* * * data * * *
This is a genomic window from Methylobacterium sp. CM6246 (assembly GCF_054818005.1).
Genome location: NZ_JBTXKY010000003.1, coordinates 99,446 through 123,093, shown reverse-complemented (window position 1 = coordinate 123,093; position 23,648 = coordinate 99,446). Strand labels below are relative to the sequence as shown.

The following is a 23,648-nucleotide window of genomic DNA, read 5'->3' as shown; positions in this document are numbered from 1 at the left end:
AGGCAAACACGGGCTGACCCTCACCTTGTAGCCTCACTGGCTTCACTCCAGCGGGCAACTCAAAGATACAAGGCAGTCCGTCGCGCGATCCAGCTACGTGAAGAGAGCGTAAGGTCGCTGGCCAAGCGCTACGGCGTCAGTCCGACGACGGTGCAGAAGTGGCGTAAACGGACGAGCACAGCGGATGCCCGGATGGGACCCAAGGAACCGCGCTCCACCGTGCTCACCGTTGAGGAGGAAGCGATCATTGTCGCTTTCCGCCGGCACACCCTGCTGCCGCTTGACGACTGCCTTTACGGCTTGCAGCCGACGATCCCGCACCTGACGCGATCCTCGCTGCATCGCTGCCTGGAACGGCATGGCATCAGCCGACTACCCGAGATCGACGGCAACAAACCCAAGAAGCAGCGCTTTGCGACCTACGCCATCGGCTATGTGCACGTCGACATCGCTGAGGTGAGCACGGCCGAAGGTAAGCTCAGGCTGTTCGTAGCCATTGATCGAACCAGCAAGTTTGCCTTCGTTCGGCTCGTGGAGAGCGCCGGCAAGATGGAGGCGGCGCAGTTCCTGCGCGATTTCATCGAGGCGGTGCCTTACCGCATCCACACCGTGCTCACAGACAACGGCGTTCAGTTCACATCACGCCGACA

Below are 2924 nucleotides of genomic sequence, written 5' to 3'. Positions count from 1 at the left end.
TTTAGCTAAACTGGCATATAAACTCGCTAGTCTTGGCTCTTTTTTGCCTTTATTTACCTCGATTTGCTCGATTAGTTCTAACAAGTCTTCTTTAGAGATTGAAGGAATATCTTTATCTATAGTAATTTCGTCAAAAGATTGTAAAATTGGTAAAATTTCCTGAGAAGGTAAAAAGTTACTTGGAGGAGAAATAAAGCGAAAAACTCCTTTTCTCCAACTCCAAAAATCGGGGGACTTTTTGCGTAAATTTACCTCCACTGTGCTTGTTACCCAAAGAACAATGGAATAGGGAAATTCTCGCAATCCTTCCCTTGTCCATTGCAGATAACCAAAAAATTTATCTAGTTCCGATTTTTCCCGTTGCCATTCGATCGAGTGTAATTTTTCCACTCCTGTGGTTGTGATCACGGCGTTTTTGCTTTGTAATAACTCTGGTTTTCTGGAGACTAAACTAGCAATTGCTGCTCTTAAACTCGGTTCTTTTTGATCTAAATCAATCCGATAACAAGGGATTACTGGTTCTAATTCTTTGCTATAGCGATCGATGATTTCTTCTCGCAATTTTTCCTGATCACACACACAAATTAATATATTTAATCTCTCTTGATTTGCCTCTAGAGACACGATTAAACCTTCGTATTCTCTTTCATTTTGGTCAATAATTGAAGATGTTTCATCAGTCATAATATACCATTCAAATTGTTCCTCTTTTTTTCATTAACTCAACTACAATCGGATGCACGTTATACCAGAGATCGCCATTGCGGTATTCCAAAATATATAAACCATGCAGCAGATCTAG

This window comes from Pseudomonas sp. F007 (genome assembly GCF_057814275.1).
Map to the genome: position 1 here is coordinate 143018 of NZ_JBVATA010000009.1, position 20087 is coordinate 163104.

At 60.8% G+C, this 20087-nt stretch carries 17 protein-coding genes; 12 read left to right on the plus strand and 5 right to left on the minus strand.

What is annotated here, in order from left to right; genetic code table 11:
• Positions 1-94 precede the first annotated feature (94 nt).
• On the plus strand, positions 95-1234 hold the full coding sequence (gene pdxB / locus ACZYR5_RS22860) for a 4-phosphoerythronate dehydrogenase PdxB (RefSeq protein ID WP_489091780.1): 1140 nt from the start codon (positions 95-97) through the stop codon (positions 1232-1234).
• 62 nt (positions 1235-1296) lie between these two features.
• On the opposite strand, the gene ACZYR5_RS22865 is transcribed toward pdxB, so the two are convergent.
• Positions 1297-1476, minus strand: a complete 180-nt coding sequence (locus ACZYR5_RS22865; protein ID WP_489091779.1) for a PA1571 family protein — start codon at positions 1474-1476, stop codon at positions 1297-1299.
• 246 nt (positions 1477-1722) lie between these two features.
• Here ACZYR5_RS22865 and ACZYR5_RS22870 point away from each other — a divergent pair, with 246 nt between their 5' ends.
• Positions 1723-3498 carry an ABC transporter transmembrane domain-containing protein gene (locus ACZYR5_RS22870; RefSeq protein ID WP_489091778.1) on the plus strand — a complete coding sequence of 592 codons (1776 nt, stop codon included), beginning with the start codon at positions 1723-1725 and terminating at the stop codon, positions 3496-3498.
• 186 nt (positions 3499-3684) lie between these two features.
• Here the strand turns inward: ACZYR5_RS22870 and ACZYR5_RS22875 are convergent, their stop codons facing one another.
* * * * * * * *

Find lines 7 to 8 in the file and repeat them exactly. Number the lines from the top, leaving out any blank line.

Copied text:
This window comes from Pseudomonas sp. F007 (genome assembly GCF_057814275.1).
Map to the genome: position 1 here is coordinate 143018 of NZ_JBVATA010000009.1, position 20087 is coordinate 163104.